Venice and the Biennale

formal public gardens
Entering the Giardini

Venice, nearly an art museum in itself, hosts one of the biggest and most famous art shows in the world and we were lucky enough to see a tiny fraction of it during our couple of days in the city in July 2015. In our afternoon at the Giardini section we were able to see the Australian pavilion and perhaps a dozen others. (We enjoyed the gardens, too, in a city which has very little open space other than its canals.)

Each exhibiting nation has its own pavilion in the gardens. The two I liked most were contrasted in almost every way – Norway/Australia, open/closed, simple/complex, sparse/dense, light/dark, abstract/figurative – but each had something to say and said it well. Which would you expect to be which? The open, light, simple and spacious exhibit would be the Australian one? No.

The Norwegian pavilion
The Norwegian pavilion

Norway gave us the light and space, in an open building with a roof which was one enormous architectural skylight and walls which were mostly glass. The sculpture (I guess I’ve got to call it that) was equally insubstantial – huge window frames, inside and outside the pavilion, canted at all angles, with half their glass shattered on the ground. Ethereal, slow-moving music completed the installation; you can read more about it here.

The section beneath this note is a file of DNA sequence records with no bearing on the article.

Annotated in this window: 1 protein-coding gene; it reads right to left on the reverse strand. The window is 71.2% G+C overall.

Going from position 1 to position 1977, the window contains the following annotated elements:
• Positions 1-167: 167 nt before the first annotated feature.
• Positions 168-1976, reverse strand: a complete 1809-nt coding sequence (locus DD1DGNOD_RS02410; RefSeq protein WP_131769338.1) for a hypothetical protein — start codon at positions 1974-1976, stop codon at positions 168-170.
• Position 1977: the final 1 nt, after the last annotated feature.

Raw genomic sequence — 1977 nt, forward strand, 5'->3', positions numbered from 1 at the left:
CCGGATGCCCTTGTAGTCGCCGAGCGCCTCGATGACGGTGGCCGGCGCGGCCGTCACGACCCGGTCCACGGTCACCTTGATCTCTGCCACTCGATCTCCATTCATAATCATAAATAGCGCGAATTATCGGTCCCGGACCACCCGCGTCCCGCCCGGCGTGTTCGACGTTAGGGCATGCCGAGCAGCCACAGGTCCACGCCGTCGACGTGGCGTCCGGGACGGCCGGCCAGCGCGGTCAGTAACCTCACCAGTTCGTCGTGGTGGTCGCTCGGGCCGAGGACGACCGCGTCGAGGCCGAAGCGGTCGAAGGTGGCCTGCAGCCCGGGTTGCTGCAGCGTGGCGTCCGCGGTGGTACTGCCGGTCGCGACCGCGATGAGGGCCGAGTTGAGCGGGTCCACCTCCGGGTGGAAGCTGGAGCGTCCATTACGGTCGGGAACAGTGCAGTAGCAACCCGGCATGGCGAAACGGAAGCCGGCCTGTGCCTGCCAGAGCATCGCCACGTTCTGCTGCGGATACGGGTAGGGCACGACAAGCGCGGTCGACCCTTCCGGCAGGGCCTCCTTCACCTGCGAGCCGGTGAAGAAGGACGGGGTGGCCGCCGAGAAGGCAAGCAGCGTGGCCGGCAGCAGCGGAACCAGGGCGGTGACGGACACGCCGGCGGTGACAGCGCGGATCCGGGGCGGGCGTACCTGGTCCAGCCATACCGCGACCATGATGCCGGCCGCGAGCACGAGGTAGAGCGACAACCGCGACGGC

The Australian pavilion was a big black stone box, dimly lit inside and crammed with an assemblage of diverse objects in a wide range of media – masks and birds’ nests, banknotes, bones and clocks – all the work of one artist, Fiona Hall, and all (in different ways) making the point that we can’t go on as we are. A plaque near the entrance informed us that George Brandis, as Minister for the Arts, opened the exhibit, and I couldn’t help thinking he must have done it through gritted teeth, since it is so completely opposed to everything he and his party stand for. Could it have contributed to his decision to claim personal control of arts funding?

The entrance of the Hungarian pavilion
The entrance of the Hungarian pavilion

As for the others, there were several which were vacuous, pretentious or both. It’s probably inevitable that art with so much national prestige at stake is risk-averse and tends to value outer form and finish over content but still … let’s just say I got more from MONA.

Further reading: Laura Cumming’s overview of the Biennale in The Guardian; the politics of Australia’s pavilion design and Biennale artist selection by John Kelly on Crikey (more questions than answers, I’m afraid) and Tim Stone on the ABC; plus Brandis vs the Australia Council in the SMH.

The Biennale has two main sites and a number of ‘fringe’ shows, one of which we caught by accident. It was in the church of San Giorgio, which we visited just so that we could see Venice from the top of its bell-tower; those photos are here.

head
Catalan sculptor Jaume Plensa’s monumental mesh head in San Giorgio, at once alien to its surroundings  and perfectly in harmony with them.

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